China Juices Up Drive Into EV Battery Swapping Centers
China is embarking on a building spree for battery swapping centers, as Beijing pushes electric-vehicle (EV) makers and others in the sector to build out necessary infrastructure to support its aggressive drive into clean vehicles
The nation’s network of such battery swapping centers numbered 716 at the end of June, nearly three times the amount at the end of last year, according to recently released data from the China Electric Vehicle Charging Infrastructure Promotion Alliance.
Battery swapping and charging stations are the two main ways for EV owners to top up their vehicles when power runs low. While charging stations have been in focus for much of the last few years, battery swapping stations have only recently come into focus and were specifically mentioned in this year’s annual government work report.
That call to action has prompted both EV-makers and others from related industries to announce plans to build thousands of such swapping stations over the next five years.
Among the three leading operators of such stations so far, only U.S.-listed Nio is an actual EV-maker. The company currently operates 308 battery swapping stations, more than half of which were built this year. The other two of the top three are Aulton and Hangzhou First Technology, which are both providers of EV-related services.
In May the Ministry of Industry and Information Technology (MIIT), which oversees the EV sector, proposed the launch of pilot programs nationwide in the second half of the year for different EV battery swapping business models.
In addition to EV-makers like Nio and related service providers like Aulton, traditional state-owned enterprises are also joining the campaign. In one such instance, oil refining giant Sinopec announced strategic tie-ups with both Nio and Aulton in April as part of a plan to build 5,000 battery swapping stations by 2025.
Major state-owned companies like Sinopec often pour their resources into helping Beijing reach its policy objectives, with commercial considerations often secondary in such matters. As one of China’s largest operators of filling stations, with more than 30,000 nationwide, Sinopec is particularly well positioned to assist in the campaign.
Following its Sinopec tie-up, Nio announced last week it aimed to have as many as 700 battery swapping stations nationwide by the end of this year — more than double its total midway through the year. It added its bigger goal is to have more than 4,000 swapping stations globally by 2025, with three-quarters of those domestic and the rest international as it tries to expand abroad.
Many other EV-makers are also including battery swapping stations in their individual five-year plans for 2021 to 2025. Beijing typically puts out a national roadmap for each such five-year period based on central objectives. Then individual companies, government departments and local governments craft their own five-year plans to help to meet those targets.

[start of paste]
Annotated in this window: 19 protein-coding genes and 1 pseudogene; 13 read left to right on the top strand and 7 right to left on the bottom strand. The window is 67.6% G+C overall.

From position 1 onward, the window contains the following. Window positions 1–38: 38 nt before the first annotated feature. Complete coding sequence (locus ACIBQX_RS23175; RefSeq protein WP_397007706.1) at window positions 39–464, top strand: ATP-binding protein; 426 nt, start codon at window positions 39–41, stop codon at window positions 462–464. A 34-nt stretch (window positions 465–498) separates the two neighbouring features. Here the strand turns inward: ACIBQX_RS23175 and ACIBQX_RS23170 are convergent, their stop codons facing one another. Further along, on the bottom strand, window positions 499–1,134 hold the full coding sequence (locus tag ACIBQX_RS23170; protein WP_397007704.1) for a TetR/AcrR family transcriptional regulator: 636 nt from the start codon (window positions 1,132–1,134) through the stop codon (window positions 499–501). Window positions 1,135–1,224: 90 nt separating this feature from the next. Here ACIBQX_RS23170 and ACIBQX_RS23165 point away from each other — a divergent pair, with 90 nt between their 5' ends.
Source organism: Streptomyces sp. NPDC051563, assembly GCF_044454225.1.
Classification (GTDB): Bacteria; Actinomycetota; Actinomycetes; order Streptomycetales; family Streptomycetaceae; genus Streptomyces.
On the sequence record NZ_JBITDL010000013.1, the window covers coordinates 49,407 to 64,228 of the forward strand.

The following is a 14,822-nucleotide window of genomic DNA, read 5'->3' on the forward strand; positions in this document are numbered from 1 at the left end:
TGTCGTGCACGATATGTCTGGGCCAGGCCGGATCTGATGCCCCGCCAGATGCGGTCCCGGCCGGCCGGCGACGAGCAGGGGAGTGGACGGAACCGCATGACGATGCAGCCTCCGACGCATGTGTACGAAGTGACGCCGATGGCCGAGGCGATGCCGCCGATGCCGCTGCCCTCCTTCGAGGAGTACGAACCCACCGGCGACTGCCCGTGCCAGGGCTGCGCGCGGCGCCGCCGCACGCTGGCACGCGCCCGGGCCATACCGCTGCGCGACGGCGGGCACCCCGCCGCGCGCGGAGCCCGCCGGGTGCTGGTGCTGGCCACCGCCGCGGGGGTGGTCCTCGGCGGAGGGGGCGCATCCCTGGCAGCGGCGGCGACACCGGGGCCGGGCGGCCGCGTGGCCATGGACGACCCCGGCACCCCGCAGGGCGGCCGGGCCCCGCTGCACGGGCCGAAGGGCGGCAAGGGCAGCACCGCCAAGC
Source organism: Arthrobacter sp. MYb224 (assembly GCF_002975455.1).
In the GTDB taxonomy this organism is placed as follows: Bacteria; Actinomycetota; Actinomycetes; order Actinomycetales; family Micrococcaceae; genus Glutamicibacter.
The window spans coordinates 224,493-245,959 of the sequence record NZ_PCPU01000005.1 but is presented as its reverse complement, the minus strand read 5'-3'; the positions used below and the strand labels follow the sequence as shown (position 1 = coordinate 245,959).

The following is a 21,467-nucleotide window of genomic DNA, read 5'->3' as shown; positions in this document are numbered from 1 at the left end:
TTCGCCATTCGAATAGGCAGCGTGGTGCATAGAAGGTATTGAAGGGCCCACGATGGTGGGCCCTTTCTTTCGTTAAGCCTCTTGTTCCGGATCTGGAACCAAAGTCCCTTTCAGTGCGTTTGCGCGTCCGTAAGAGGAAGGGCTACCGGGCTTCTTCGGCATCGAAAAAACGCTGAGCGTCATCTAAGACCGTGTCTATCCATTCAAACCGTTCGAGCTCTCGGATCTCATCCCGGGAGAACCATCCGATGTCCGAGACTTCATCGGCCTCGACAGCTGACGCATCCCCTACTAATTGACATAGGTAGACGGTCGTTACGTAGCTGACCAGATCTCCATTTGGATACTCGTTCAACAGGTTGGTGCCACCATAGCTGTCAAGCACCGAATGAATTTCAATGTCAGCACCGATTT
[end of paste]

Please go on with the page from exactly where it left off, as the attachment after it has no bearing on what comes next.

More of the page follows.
Aulton said it aims to have 10,000 swapping stations within the next five years. Traditional gas-powered car giant Geely unveiled its first battery swapping station last September, and said it planned to build 5,000 such stations by 2025.
An average battery swapping station typically costs around 2 million yuan ($309,000) to build, Nio senior director Wu Peng previously told Caixin. The cost rises to nearly 3 million yuan when adding battery swapping capabilities to existing filling stations, he added.
An average battery swapping station can provide around 312 changing services per day. Shanghai currently has the most such stations in China with around 130, each with an average utilization rate of 42%.
The latest campaign comes as China’s monthly electric car sales continue to reach new highs, fueled by a combination of rapidly falling prices, improving technology and government incentives as Beijing strongly promotes the technology. New-energy vehicle sales hit a record of more than 200,000 in April, with sales of such cars reaching 732,000 units in the first four months of the year, according to the China Association of Automobile Manufacturers.
Through the end of April, China had some 6.29 million electric vehicles on the road powered by batteries with 298 gigawatt hours of capacity, according to the China Industrial Energy Conservation and Cleaner Production Association’s new-energy recycling commission.
Contact reporter Yang Ge (email@example.com) and editor Joshua Dummer (firstname.lastname@example.org)
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